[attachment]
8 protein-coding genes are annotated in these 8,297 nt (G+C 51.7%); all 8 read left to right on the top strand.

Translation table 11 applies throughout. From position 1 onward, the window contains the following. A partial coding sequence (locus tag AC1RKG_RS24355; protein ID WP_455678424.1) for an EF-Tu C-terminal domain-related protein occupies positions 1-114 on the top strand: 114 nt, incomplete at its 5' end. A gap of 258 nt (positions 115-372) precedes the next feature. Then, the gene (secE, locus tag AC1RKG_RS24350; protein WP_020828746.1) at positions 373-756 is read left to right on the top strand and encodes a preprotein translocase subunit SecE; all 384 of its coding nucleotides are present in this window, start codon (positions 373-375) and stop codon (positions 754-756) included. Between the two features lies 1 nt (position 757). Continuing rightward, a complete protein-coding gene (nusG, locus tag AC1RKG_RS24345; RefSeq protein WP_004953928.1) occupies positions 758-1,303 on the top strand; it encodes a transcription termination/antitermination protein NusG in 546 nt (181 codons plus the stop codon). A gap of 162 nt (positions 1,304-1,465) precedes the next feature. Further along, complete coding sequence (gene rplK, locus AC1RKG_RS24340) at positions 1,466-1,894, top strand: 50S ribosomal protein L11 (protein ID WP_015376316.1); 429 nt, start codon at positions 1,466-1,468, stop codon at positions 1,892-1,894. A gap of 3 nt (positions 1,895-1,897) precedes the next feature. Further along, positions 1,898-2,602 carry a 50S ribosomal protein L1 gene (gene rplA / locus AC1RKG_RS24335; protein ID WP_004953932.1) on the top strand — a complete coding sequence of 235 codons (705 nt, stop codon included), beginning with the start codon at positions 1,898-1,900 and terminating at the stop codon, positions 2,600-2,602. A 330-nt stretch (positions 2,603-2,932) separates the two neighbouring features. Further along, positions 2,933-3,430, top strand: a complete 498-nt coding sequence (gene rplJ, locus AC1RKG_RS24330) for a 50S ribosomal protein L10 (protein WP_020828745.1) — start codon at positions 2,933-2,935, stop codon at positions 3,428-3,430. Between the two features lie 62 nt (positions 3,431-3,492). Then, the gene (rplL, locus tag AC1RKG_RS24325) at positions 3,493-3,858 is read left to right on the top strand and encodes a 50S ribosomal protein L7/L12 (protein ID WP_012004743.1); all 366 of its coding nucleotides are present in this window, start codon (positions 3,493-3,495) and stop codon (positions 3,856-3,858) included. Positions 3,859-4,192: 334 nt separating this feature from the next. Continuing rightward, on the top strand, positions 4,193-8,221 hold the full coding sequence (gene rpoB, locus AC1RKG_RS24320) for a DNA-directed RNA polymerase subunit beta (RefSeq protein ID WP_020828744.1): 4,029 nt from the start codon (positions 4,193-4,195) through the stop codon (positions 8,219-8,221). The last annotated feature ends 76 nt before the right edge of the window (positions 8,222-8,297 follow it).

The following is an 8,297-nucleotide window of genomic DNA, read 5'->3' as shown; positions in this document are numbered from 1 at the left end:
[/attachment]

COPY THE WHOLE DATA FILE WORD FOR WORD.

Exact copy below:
8 protein-coding genes are annotated in these 8,297 nt (G+C 51.7%); all 8 read left to right on the top strand.

Translation table 11 applies throughout. From position 1 onward, the window contains the following. A partial coding sequence (locus tag AC1RKG_RS24355; protein ID WP_455678424.1) for an EF-Tu C-terminal domain-related protein occupies positions 1-114 on the top strand: 114 nt, incomplete at its 5' end. A gap of 258 nt (positions 115-372) precedes the next feature. Then, the gene (secE, locus tag AC1RKG_RS24350; protein WP_020828746.1) at positions 373-756 is read left to right on the top strand and encodes a preprotein translocase subunit SecE; all 384 of its coding nucleotides are present in this window, start codon (positions 373-375) and stop codon (positions 754-756) included. Between the two features lies 1 nt (position 757). Continuing rightward, a complete protein-coding gene (nusG, locus tag AC1RKG_RS24345; RefSeq protein WP_004953928.1) occupies positions 758-1,303 on the top strand; it encodes a transcription termination/antitermination protein NusG in 546 nt (181 codons plus the stop codon). A gap of 162 nt (positions 1,304-1,465) precedes the next feature. Further along, complete coding sequence (gene rplK, locus AC1RKG_RS24340) at positions 1,466-1,894, top strand: 50S ribosomal protein L11 (protein ID WP_015376316.1); 429 nt, start codon at positions 1,466-1,468, stop codon at positions 1,892-1,894. A gap of 3 nt (positions 1,895-1,897) precedes the next feature. Further along, positions 1,898-2,602 carry a 50S ribosomal protein L1 gene (gene rplA / locus AC1RKG_RS24335; protein ID WP_004953932.1) on the top strand — a complete coding sequence of 235 codons (705 nt, stop codon included), beginning with the start codon at positions 1,898-1,900 and terminating at the stop codon, positions 2,600-2,602. A 330-nt stretch (positions 2,603-2,932) separates the two neighbouring features. Further along, positions 2,933-3,430, top strand: a complete 498-nt coding sequence (gene rplJ, locus AC1RKG_RS24330) for a 50S ribosomal protein L10 (protein WP_020828745.1) — start codon at positions 2,933-2,935, stop codon at positions 3,428-3,430. Between the two features lie 62 nt (positions 3,431-3,492). Then, the gene (rplL, locus tag AC1RKG_RS24325) at positions 3,493-3,858 is read left to right on the top strand and encodes a 50S ribosomal protein L7/L12 (protein ID WP_012004743.1); all 366 of its coding nucleotides are present in this window, start codon (positions 3,493-3,495) and stop codon (positions 3,856-3,858) included. Positions 3,859-4,192: 334 nt separating this feature from the next. Continuing rightward, on the top strand, positions 4,193-8,221 hold the full coding sequence (gene rpoB, locus AC1RKG_RS24320) for a DNA-directed RNA polymerase subunit beta (RefSeq protein ID WP_020828744.1): 4,029 nt from the start codon (positions 4,193-4,195) through the stop codon (positions 8,219-8,221). The last annotated feature ends 76 nt before the right edge of the window (positions 8,222-8,297 follow it).

The following is an 8,297-nucleotide window of genomic DNA, read 5'->3' as shown; positions in this document are numbered from 1 at the left end: